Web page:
Hope And Meaning

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A broad subject for a single website post but an important one.  Religion provides hope in many powerful ways and not many can see getting that kind of inspiration from nonreligious beliefs. However, nonreligious beliefs do have the ability to make life meaningful in equally powerful ways. By knowing what hope is we can  look at how nonreligious beliefs can provide it.

By the strictest definition hope is:

Hope: hoped; hoping. intransitive verb.1 :to cherish a desire with anticipation :to want something to happen or be true. Hopes for a promotion. Hoping for the best. I hope so. (Merriam-Webster)

This blog will be using the definition provided by Hope Theory: ‘Hope consists of agency and pathways.  The person who has hope has the will and determination that goals will be achieved, and a set of different strategies at their disposal to reach their goals. Put simply: hope involves the will to get there, and different ways to get there.’ (source). Psychologists describe hope as more than emotion, it’s a cognitive motivational system. In hope theory emotions come before thoughts. Once hope is accomplished we are better able to set and strive for goals that lead to growth and development. Without hope people set mastery goals:

 People with mastery goals choose easy tasks that don’t offer a challenge or opportunity for growth. When they fail, they quit. People with mastery goals act helpless, and feel a lack of control over their environment. They don’t believe in their capacity to obtain the kind of future they want. They have no hope. (Kaufman)

The theory says ‘the person who has hope‘ so what if you have very little or none at all? Maybe you don’t know how to achieve it without some kind of religious belief: How do you achieve hope without religion? There are 5 primary ways:

  • Personal Responsibility: Taking responsibility for ourselves and our lives. This crucially involves living according to our values. Personal responsibility has two main facets:
    • Process: Our choices, our actions and consequences. We don’t always control every part of the process but it is always possible to try to take responsibility for as much of the process as we can. Even as little as responsibly handling our emotional reaction to a situation we can’t control can be a very empowering feeling.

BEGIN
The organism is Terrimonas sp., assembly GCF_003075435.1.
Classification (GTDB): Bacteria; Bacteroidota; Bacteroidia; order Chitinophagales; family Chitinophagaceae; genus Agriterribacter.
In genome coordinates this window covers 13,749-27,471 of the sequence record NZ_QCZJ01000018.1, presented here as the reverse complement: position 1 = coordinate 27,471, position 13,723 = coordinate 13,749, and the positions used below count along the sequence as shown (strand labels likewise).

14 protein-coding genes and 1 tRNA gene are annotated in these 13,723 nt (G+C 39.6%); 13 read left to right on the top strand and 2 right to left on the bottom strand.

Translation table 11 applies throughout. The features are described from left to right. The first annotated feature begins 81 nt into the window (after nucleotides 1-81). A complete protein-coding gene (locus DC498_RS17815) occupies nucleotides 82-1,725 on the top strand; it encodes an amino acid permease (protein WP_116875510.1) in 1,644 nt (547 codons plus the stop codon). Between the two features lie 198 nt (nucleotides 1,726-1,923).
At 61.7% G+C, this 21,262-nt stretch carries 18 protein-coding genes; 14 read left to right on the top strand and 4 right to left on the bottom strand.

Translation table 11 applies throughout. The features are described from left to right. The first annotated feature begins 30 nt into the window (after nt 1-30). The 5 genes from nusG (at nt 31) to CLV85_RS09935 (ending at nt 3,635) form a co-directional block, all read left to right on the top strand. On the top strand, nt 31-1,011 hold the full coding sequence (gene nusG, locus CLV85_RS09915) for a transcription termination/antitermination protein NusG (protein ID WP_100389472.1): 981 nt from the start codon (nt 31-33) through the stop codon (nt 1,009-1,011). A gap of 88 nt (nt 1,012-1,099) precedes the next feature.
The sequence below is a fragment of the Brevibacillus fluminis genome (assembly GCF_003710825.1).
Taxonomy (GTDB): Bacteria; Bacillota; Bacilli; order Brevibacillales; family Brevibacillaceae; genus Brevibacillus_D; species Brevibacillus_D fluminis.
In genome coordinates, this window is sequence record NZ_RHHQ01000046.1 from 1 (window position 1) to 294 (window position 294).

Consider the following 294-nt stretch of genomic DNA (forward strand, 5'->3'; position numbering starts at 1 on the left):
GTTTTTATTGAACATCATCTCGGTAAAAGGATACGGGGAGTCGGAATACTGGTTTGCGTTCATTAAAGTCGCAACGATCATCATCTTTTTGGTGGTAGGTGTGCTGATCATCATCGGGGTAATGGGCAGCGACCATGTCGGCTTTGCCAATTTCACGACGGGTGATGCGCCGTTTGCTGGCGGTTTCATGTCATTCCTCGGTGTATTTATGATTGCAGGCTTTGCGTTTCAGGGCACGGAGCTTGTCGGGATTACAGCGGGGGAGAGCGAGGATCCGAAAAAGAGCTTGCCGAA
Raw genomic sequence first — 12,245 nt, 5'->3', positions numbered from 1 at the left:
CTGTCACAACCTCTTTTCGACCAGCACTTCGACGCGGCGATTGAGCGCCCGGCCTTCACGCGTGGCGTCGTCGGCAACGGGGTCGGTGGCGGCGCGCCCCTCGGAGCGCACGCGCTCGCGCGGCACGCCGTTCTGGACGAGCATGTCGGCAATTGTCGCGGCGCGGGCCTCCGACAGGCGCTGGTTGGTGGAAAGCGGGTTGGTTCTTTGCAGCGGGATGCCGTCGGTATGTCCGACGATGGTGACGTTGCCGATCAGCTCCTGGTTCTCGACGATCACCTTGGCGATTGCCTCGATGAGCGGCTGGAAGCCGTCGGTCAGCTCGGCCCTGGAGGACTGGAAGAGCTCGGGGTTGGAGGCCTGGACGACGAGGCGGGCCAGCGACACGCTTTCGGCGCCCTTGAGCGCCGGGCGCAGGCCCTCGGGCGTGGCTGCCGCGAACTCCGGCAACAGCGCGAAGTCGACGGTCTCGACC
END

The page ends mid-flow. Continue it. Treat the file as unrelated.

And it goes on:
• Reward: When we take responsibility of our lives we boost our own self-respect and gain the respect of others. We also gain a rewarding sense of power over ourselves and our situation.
  • Human Potential: The melioristic belief that the world can be improved through human effort. Not necessarily a belief in humanity or human nature but in the potential for human greatness.
  • Courage: Facing fear and uncertainty with courage.
  • Acceptance: An acknowledgement that sometimes life is not so great, especially for some. Important to make a distinction between acceptance and apathy. Acceptance helps us detach negative emotion from things beyond our control.

All of these can be greatly expanded and will be explored more thoroughly on the hope page. It’s also not a cut and dry issue. Human psychology is tangled web of thoughts, emotions and memory. However, hope can be defined by and achieved in equally powerful ways without religion. Hope is also intimately tied to meaning, something that gives our lives value. We define meaning in the following way:

Meaning: Something outside of ourselves that fulfills the existential void. An external force that gives our lives value.

Frankl rightly asked: When all else is lost, what do we have? Meaning can be provided in nearly countless ways from hobbies to sports, family, friends, career and so on. Meaning can also come from the nonphysical things such as love and compassion.

Some people look at the need for meaning as a weakness but the reality is that hope and meaning are an important part of of getting through life and we hope to show how it is possible to have it without Gods or religion. We don’t need to rely on external forces we can’t understand or prove exists, instead we believe in ourselves and each other . Once a person experiences how powerful this is they may ask themselves why they ever had religion to begin with.

 

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